There is a sea change happening in software development and operations, and it is not simply the introduction of a new word into our lexicon—it’s much more than that. It is a fundamental shift of perspective in the design, construction, and operation of software in a world where almost every successful organization recognizes that software is not something you simply build and launch—it is something you operate.
What makes this shift unique is that it’s more encompassing, more holistic, and more reflective of the reality that engineering teams face on a daily basis. Long gone are the days that manufacturing and assembly-line metaphors could be used in software development and operations. Long gone are the days that products are things that are designed, planned, and then finally launched. There is no “finally” anymore. There is only an endless cycle of adaptation, change, and learning.
What Ryn and Jennifer have laid out in this volume is a myriad of threads to pull on as engineers in teams and organizations cope with the complexity that comes with trying to make their work “simple.”
Ryn and Jennifer do not paint a picture of one-size-fits-all or deterministic solutionism. Instead, they describe a landscape of topic areas, practices, and observations of teams and organizations that understand the idea that at the heart of good products, good user experiences, and good software is the elegantly messy world of human cooperation, thoughtful critique, effective collaboration, and judgment.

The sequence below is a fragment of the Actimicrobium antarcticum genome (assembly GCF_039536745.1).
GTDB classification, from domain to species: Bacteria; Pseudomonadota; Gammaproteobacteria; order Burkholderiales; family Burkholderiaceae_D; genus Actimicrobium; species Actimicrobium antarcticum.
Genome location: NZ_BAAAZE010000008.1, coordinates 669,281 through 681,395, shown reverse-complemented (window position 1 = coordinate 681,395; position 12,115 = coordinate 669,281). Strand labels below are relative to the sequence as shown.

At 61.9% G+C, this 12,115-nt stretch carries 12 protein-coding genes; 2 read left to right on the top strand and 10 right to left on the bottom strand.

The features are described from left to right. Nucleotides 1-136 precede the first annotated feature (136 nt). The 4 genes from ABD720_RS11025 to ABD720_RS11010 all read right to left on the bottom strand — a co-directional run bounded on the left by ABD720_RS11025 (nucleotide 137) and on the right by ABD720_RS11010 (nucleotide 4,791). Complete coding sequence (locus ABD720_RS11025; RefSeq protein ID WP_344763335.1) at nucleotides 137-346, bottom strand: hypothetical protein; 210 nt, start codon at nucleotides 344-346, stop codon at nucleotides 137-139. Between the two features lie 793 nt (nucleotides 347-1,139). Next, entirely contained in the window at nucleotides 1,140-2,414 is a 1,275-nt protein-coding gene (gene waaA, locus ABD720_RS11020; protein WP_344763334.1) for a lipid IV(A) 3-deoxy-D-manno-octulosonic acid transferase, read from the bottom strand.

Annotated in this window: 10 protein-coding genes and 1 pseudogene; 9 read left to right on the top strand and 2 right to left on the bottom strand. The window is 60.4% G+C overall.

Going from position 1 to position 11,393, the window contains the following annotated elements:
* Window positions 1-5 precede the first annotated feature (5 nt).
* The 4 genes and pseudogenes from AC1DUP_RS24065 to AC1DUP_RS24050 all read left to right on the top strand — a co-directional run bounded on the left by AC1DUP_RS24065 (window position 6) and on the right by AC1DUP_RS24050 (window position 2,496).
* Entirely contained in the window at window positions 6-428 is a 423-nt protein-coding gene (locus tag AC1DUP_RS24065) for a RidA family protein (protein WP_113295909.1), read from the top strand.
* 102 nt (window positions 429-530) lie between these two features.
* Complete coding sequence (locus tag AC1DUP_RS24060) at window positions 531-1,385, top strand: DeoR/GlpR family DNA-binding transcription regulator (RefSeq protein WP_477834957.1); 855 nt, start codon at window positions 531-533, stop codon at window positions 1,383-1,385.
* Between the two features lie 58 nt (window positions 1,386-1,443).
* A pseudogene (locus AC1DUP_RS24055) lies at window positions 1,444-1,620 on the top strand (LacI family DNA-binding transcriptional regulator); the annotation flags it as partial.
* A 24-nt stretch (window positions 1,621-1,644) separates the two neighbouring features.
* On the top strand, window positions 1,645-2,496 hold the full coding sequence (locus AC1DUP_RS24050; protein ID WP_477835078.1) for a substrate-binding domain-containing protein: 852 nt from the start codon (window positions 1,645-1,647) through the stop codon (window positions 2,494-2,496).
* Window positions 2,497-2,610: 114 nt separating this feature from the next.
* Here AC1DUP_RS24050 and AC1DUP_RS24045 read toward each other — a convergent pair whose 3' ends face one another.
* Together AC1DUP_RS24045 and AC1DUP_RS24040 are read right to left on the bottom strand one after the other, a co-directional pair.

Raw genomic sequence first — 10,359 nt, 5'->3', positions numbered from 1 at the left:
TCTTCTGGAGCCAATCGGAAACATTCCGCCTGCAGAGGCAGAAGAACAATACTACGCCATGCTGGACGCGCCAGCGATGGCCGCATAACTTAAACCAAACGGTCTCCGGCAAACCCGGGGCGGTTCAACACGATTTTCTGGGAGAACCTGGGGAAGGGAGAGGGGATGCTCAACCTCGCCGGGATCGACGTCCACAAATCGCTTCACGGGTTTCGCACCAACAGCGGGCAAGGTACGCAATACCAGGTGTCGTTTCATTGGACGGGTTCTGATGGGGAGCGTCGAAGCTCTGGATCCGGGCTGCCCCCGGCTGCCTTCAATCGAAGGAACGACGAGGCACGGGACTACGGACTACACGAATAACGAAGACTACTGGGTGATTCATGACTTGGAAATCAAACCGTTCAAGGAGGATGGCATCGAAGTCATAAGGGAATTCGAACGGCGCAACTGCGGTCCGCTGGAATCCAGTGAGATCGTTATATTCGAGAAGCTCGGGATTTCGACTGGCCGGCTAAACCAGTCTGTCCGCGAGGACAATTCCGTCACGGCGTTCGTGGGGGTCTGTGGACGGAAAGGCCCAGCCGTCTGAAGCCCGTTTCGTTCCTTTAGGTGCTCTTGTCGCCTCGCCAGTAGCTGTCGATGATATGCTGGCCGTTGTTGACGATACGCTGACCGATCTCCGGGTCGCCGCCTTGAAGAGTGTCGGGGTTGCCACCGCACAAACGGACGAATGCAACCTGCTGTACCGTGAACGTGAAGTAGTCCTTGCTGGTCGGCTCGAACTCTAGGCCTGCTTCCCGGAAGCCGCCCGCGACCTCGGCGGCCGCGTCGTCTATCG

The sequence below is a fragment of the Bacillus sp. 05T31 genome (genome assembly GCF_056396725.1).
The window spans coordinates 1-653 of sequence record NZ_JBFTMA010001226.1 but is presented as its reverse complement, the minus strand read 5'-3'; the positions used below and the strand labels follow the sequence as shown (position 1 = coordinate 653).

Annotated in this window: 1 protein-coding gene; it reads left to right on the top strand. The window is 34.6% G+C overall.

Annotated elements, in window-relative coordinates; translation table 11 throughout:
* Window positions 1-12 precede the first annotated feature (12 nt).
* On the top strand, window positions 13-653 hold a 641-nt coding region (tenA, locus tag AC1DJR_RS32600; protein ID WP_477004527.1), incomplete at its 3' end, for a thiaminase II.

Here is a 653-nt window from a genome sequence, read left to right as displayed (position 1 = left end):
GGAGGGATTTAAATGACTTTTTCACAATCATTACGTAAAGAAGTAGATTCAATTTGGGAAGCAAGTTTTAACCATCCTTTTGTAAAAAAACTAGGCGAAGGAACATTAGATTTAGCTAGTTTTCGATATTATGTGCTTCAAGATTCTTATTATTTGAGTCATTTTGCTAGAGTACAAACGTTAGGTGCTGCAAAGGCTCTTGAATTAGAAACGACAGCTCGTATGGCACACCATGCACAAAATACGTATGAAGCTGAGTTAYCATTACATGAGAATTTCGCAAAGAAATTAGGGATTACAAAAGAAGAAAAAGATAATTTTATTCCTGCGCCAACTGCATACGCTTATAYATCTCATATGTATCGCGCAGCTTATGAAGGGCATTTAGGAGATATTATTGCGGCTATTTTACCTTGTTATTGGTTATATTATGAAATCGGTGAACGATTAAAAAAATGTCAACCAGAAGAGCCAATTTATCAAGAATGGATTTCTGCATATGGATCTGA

In 2009, my friend Paul Hammond and I gave a presentation at O’Reilly’s Velocity Conference entitled “10+ Deploys a Day: Dev and Ops Cooperation at Flickr.” While some of the material was about perspectives on continuous deployment, many chose to focus on the “10+ Deploys” part rather than the “Cooperation” part. I believe it is a mistake to think that the technology or “hard parts” can be seen as somehow distinct or separate from the social and cultural “soft parts”—they cannot. They are inextricably linked and equally critical to success. In other words, people and process influence tools and software in more ways than most are willing to admit or even know.
My strong advice to readers: do not make the mistake of thinking that technology is not about people and process, first and foremost. Your competition will eat you alive the second you start thinking this.
These topics of concern are not found in typical computer science curriculums, nor are they found in typical professional leadership and development courses. These topics are born out of the pragmatic maturity that only hard-won work in the field can produce.
Ryn and Jennifer have given you an in-depth set of signposts in this book. My genuine request to you, dear reader, is to use these signposts to think with, in your own context and environment.